Explainer: The Dharavi redevelopment project | The Financial Express

Explainer: The Dharavi redevelopment project

The state tried to rope in a developer for Dharavi first in 2008 and then in 2016, but met no interest.

Explainer: The Dharavi redevelopment project
A view of Dharavi (Reuters file image)

The Adani Group won the bid to redevelop the Dharavi slum cluster, one of the largest and densest such urban habitations in the world, at an initial investment of Rs 5,069 crore. This was the fourth attempt by the Maharashtra government to get the project going. Sarthak Ray explains what the project entails and how it was awarded

Dharavi redevelopment project

Maharashtra’s Slum Rehabilitation Authority (SRA) was set up in 1995 to make the state slum-free, but it hasn’t been very effective; as per official data, between 1995 and August 2021, 2,067 rehabilitation projects were completed involving 223,000-odd families. For perspective, Dharavi alone was estimated to house over 58,000 commercial and family units a decade and a half ago; the number would surely have grown since then. 

The state tried to rope in a developer for Dharavi first in 2008 and then in 2016, but met no interest. The 2019 tender announcement drew two parties, but this was scrapped. On October 1, a fresh tender was announced. Eight firms showed interest, but just three submitted bids. 

Why is the project so important?

The Dharavi slum cluster is spread over 300 hectare, of which the state government has notified 240 hectare for the project. Apart from the currently estimated 56,000 families, it houses tens of thousands of small commercial establishments, ranging from pottery to leather work. But living conditions are quite poor, given the density and the lack of many basic amenities. Covid-19 made this stark when Dharavi became a transmission hotspot. As Mumbai deals with an unprecedented measles outbreak, many fear a repeat.

Also Read: Dharavi mega makeover: Adani Group’s realty firm to execute Rs 20,000-crore project for Asia’s biggest slum cluster

On top of the rehabilitation gains, the project would be a real estate boost. Dharavi’s proximity to the BKC financial hub means huge untapped economic potential from the land. It enjoys enviable existing and prospective connectivity, including metro rail and roads.

The contours of the project

The rehabilitation construction cost is estimated at `23,000 crore. A special purpose vehicle (SPV) is to be formed, with Adani as the lead partner. It will hold 80% equity (`400 crore) in the SPV. The state government will hold 20% (`100 crore). The lead partner has to bring in the investment required in the form of compulsorily convertible securities. The SPV will construct free housing for eligible slum residents, with “amenities and infrastructure as … mentioned in the Bid document”; these include water and power supply, sewage disposal, piped gas, etc.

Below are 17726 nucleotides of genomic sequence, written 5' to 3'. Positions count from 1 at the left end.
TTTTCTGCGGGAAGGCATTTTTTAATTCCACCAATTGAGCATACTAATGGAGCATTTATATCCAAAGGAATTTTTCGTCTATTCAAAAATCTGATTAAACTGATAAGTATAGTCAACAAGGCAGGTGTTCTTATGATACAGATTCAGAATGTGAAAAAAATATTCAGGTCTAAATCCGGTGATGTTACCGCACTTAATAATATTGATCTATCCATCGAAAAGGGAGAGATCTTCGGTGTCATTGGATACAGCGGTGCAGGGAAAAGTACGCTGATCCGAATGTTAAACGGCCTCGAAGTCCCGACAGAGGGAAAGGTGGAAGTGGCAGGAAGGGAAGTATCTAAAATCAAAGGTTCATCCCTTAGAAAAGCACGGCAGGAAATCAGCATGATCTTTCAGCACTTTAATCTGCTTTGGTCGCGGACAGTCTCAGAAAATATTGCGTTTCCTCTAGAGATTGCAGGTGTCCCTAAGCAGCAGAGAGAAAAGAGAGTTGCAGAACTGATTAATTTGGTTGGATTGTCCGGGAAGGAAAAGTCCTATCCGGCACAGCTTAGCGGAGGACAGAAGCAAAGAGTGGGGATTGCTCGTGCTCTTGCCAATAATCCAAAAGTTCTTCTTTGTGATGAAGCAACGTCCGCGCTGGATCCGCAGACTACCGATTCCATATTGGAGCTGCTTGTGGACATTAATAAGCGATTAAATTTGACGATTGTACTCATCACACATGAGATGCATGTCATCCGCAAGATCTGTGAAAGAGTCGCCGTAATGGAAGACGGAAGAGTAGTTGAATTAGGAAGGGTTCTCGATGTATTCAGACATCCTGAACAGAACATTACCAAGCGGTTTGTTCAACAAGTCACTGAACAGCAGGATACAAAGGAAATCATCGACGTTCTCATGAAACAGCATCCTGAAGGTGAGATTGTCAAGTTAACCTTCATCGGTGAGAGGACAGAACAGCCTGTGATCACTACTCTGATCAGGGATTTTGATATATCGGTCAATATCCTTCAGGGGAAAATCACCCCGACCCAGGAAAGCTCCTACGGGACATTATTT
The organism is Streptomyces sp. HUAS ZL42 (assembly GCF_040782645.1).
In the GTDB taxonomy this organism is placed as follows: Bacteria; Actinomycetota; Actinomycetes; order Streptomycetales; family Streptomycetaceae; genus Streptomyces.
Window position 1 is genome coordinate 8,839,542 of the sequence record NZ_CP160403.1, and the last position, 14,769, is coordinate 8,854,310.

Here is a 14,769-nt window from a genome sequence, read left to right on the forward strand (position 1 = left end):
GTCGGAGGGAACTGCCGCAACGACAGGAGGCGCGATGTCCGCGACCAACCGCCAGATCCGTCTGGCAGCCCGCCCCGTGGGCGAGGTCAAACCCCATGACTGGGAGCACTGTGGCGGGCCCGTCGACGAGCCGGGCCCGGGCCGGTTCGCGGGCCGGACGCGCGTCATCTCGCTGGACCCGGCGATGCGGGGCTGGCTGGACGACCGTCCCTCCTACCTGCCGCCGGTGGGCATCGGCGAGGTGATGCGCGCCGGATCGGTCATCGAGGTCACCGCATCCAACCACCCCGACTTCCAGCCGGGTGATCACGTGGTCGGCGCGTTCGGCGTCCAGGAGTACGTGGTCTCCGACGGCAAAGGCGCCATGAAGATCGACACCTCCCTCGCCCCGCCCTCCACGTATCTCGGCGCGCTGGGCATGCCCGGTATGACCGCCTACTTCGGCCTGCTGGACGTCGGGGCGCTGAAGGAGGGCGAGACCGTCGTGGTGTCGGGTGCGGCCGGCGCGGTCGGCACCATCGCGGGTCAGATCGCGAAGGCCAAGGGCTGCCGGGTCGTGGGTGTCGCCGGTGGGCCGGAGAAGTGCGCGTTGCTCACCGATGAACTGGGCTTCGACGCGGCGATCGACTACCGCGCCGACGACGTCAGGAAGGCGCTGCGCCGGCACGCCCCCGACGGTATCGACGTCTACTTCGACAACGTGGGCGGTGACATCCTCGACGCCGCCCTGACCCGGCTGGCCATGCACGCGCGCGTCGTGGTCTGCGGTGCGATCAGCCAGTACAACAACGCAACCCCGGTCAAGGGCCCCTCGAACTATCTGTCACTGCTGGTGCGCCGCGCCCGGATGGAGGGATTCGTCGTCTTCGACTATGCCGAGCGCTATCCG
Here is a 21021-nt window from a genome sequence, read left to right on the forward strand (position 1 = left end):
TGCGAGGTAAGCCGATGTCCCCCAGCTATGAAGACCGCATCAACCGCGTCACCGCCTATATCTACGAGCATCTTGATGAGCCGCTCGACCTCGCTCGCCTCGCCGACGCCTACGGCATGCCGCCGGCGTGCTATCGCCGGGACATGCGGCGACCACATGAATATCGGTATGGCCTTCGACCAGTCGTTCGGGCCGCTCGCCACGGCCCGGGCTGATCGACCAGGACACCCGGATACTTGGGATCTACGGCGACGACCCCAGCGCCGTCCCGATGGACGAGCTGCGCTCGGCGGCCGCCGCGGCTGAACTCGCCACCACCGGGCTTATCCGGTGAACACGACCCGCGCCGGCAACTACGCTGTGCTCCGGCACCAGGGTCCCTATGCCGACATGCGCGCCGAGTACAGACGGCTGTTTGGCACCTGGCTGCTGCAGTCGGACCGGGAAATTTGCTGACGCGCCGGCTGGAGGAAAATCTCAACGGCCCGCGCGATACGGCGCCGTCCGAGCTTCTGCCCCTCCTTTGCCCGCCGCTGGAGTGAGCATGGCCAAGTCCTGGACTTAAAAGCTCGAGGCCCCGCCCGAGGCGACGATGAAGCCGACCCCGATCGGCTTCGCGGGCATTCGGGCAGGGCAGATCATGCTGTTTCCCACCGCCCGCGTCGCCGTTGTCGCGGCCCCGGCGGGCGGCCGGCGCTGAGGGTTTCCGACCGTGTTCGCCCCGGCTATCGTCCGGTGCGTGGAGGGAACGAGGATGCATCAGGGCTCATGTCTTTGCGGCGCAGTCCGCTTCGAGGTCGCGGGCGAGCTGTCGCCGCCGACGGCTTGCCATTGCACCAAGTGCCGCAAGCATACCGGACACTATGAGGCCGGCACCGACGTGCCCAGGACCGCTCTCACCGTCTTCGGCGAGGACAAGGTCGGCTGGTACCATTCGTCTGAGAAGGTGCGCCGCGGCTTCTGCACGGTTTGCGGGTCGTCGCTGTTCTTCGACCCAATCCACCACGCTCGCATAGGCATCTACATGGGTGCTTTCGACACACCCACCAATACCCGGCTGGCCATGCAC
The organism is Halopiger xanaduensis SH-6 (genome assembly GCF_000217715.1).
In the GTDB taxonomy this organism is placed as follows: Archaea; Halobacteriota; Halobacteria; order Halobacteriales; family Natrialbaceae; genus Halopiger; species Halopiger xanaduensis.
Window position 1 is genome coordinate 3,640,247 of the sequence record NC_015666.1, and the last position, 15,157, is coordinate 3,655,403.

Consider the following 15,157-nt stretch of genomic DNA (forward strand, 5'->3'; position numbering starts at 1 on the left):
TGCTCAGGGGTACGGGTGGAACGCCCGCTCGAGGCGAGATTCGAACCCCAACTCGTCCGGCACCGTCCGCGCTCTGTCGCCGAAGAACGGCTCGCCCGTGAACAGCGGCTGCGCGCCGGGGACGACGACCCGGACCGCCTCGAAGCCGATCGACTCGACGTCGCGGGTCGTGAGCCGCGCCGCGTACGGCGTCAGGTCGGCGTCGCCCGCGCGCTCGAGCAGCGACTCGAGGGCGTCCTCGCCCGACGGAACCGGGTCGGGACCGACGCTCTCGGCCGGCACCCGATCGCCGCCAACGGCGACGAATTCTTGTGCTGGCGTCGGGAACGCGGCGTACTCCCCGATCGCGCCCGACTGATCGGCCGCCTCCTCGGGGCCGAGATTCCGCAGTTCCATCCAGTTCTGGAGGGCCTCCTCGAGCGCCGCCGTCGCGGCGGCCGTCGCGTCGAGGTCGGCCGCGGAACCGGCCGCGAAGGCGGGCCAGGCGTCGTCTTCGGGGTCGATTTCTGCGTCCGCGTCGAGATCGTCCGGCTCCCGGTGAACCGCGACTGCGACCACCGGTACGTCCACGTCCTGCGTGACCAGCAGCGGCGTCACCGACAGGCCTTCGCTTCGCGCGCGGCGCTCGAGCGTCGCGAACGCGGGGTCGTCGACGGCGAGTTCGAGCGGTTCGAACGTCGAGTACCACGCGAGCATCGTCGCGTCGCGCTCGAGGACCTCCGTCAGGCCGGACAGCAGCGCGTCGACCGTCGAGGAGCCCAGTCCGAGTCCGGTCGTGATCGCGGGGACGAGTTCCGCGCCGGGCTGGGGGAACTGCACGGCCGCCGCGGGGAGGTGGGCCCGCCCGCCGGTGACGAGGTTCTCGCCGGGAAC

The floor space index is fixed at 4, and as per the SRA estimates, a total of 10 million square feet of construction is expected to come up by the end of 17 years—7-8 million sq ft of rehabilitation space and 2-3 lakh sq ft for commercial/sale component. The government will give thousands of crores of rupees in the form of GST and other waivers.

What are the concerns voiced by different parties?

The primary concern is rehabilitating such a huge number of people with disparate needs. To illustrate, a Dharavi resident with a pottery business certainly wouldn’t want to be housed on a floor too high. The space allocated would be larger than what they currently have, but cottage enterprises will have their own constraints. Some experts have also flagged the failure to specify the sizes of rooms, toilets, kitchen, etc, that can be considered adequate for decongesting, in the bid documents. 

At the pre-bid meeting, interested parties had voiced concern about the deadline for the rehabilitation component, with all attendant conditions, being fixed at just seven years. They had wanted 10-12 years for both phases of the project —rehabilitation and commercial development. The SRA didn’t extend the deadline, but said mitigating factors for delays will be considered. Also, the SPV having to indemnify the breach of the deadline agreed to by the railways and the state government for the transfer of the former’s land for the project had been a sticky point pre-bid. The SRA, however, didn’t change the relevant clause in the tender document. 

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First published on: 02-12-2022 at 06:00:00 am
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